« Prev Chapter XIV. 4–6. Next »

Tractate LXIX.

Chapter XIV. 4–6.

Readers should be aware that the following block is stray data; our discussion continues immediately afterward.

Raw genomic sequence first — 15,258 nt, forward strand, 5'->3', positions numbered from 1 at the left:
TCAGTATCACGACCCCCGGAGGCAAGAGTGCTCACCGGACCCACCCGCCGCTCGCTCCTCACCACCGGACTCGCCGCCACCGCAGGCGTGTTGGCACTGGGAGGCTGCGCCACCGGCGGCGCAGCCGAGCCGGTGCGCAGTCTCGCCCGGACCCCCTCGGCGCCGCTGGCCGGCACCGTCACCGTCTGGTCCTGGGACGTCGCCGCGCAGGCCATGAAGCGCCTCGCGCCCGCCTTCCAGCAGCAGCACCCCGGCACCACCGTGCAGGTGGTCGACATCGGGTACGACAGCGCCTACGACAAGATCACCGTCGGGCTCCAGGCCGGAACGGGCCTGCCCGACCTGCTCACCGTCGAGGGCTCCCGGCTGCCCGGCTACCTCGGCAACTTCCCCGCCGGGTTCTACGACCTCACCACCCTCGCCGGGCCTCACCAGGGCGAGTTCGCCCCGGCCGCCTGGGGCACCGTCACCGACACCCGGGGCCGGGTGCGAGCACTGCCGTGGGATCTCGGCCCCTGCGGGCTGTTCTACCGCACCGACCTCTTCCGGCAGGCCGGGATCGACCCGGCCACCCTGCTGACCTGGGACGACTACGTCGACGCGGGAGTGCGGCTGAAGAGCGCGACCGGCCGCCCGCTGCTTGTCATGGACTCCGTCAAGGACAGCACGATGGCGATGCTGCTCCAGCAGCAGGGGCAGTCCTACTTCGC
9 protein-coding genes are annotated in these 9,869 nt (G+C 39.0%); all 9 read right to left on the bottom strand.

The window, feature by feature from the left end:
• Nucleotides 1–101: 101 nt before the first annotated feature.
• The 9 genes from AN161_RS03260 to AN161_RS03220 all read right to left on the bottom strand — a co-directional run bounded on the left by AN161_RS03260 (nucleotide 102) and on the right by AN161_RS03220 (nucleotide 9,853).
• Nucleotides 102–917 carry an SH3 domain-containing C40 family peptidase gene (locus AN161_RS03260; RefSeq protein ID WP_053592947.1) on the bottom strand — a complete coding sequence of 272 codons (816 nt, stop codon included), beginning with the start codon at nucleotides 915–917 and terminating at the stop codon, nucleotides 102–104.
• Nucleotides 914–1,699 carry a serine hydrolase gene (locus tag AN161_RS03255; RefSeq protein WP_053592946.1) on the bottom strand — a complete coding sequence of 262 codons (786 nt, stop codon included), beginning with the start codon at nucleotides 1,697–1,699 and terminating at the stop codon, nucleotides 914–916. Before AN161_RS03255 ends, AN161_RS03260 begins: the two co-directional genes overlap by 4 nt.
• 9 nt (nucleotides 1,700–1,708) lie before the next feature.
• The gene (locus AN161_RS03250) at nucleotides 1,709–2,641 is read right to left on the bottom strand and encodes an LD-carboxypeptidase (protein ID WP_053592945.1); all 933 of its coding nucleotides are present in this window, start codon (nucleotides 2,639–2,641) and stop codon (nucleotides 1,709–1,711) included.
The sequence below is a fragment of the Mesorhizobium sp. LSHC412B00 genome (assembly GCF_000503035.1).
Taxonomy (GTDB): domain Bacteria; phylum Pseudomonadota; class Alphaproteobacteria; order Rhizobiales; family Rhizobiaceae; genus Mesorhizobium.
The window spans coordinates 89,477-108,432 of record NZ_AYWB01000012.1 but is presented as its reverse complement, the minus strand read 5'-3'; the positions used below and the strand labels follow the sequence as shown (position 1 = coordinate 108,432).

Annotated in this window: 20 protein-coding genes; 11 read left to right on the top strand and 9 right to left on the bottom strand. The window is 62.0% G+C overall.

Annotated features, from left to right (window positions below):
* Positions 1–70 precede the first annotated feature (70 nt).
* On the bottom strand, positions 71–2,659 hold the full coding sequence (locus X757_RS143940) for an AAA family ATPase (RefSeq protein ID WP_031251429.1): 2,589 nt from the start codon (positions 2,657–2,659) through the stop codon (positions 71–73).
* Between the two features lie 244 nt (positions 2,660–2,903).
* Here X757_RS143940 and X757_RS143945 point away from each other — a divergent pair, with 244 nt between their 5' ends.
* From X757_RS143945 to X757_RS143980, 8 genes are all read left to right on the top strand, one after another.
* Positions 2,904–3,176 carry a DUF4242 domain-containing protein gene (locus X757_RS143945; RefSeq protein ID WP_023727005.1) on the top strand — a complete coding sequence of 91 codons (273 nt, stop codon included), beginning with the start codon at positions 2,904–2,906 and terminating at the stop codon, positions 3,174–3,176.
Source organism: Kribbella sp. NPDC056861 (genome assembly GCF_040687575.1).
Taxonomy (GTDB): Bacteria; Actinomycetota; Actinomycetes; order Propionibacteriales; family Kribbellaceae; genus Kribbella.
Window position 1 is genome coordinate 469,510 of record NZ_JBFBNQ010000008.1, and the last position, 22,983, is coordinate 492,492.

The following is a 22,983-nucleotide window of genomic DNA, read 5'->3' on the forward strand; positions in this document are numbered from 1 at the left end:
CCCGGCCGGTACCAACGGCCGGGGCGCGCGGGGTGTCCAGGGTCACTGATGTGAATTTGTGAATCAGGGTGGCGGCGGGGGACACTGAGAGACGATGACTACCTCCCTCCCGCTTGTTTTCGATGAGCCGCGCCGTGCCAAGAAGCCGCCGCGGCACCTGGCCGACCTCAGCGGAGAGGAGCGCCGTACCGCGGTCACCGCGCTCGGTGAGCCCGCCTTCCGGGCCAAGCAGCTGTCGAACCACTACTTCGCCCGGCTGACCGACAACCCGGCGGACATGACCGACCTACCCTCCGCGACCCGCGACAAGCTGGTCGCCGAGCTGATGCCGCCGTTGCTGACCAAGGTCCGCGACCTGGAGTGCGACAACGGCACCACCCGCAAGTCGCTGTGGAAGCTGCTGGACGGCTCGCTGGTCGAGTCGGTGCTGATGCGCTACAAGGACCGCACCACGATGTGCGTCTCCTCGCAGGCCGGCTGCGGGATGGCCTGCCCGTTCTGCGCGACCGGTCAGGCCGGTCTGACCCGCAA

1. We have now the opportunity, dearly, beloved, as far as we can, of understanding the earlier words of the Lord from the later, and His previous statements by those that follow, in what you have heard was His answer to the question of the Apostle Thomas. For when the Lord was speaking above of the mansions, of which He both said that they already were in His Father’s house, and that He was going to prepare them; where we understood that those mansions already existed in predestination, and are also being prepared through the purifying by faith of the hearts of those who are hereafter to inhabit them, seeing that they themselves are the very house of God; and what else is it to dwell in God’s house than to be in the number of His people, since His people are at the same time in God, and God in them? To make this preparation the Lord departed, that by believing in Him, though no longer visible, the mansion, whose outward form is always hid in the future, may now by faith be prepared: for this reason, therefore, He had said, “And if I go away and prepare a place for you, I will come again, and receive you to myself; that where I am, there ye may be also. And whither I go ye know, and the way ye know.” In reply to this, “Thomas saith unto Him, Lord, we know not whither Thou goest: and how can we know the way?” Both of these the Lord had said that they knew; both of them this other declares that he does not know, to wit, the place to which, and the way whereby, He is going. But he does not know that he is speaking falsely; they knew, therefore, and did not know that they knew. He will convince them that they already know what they imagine themselves still to be ignorant of. “Jesus saith unto him, I am the way, and the truth, and the life.” What, brethren, does He mean? See, we have just heard the disciple asking, and the Master instructing, and we do not yet, even after His voice has sounded in our ears, apprehend the thought that lies hid in His words. But what is it we cannot apprehend? Could His apostles, with whom He was talking, have said to Him, We do not know Thee? Accordingly, if they knew Him, and He Himself is the way, they knew the way; if they knew Him who is Himself the truth, they knew the truth; if they knew Him who is also the life, they knew the life. Thus, you see, they were convinced that they knew what they knew not that they knew.